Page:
Blessings: An Autobiographical Fragment

Craig, Mary

William Morrow, 1979

p. 67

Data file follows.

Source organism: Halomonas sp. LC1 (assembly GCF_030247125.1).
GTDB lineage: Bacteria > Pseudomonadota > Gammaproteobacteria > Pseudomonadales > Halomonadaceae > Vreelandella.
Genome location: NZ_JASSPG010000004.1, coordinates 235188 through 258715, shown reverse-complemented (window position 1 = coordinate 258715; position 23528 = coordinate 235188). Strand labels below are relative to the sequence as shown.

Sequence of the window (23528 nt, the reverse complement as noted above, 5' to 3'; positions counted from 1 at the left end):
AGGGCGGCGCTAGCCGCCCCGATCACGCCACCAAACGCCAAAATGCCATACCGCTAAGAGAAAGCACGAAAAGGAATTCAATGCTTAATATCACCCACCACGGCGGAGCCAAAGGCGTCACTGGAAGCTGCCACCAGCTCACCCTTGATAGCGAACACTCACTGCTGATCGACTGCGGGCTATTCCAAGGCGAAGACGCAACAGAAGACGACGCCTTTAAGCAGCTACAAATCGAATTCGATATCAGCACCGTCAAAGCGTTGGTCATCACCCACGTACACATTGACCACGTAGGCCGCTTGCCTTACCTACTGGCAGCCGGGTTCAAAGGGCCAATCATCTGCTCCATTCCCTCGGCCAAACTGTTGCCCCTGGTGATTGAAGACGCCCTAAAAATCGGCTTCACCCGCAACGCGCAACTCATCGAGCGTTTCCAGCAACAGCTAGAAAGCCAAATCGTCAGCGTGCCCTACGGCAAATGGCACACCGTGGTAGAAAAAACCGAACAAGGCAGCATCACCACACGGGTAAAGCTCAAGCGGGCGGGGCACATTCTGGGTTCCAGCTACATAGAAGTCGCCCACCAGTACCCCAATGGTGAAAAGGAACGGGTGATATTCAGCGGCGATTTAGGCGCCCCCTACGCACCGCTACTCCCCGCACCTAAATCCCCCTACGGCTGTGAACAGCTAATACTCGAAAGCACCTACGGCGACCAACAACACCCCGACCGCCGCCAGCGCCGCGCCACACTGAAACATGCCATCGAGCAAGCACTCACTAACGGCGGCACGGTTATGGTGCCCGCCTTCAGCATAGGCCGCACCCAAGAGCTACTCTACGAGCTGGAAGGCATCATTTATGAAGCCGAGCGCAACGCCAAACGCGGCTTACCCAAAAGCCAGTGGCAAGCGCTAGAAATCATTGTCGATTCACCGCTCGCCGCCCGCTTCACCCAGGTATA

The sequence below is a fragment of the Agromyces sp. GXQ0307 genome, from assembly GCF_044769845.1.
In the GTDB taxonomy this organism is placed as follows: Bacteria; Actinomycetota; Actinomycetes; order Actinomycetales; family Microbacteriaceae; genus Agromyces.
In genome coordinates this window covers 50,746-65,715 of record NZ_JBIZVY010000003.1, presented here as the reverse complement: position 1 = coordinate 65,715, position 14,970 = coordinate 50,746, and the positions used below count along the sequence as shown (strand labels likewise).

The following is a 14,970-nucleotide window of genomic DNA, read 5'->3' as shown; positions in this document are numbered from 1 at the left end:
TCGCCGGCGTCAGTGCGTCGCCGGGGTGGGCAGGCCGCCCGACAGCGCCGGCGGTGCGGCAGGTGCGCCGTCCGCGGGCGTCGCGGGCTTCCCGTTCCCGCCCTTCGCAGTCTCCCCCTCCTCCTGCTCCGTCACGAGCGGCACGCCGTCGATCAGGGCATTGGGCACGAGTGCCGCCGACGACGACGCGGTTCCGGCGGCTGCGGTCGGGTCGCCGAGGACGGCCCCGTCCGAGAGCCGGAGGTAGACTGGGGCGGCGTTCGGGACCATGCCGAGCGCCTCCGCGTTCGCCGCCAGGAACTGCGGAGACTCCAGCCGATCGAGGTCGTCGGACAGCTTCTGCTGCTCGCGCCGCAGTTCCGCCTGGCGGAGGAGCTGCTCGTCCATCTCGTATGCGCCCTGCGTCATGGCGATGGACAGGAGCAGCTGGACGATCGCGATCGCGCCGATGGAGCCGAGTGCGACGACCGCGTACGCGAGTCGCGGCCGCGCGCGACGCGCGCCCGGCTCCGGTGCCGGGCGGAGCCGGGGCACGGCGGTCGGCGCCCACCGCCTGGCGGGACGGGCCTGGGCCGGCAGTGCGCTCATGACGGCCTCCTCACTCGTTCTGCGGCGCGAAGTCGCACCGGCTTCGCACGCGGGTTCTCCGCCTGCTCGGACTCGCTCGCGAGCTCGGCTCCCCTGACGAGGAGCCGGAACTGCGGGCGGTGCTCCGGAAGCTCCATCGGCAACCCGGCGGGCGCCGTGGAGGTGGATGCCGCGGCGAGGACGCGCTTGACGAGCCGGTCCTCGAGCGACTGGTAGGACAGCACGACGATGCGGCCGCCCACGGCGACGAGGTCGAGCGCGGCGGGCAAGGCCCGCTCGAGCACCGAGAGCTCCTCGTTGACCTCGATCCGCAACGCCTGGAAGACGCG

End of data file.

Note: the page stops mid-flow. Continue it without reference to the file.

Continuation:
After her second son with a disability was born, Mary Craig began to get letters: “No-one in their right mind could say that they were happy for us, but almost everyone I had ever known, even only slightly, felt compelled to write, to express deep feelings, or even to apologize for the fact that they did not know how to. One letter which moved me to tears said simply: ‘We just don’t know what to say, except that you have our love and prayers . . . .’ The letters, representing as they did, so much human feeling, so much anguished groping for words, said more than the spoken word ever could . . . . It was the sheer floundering incoherence of so many of them that made them important and precious.”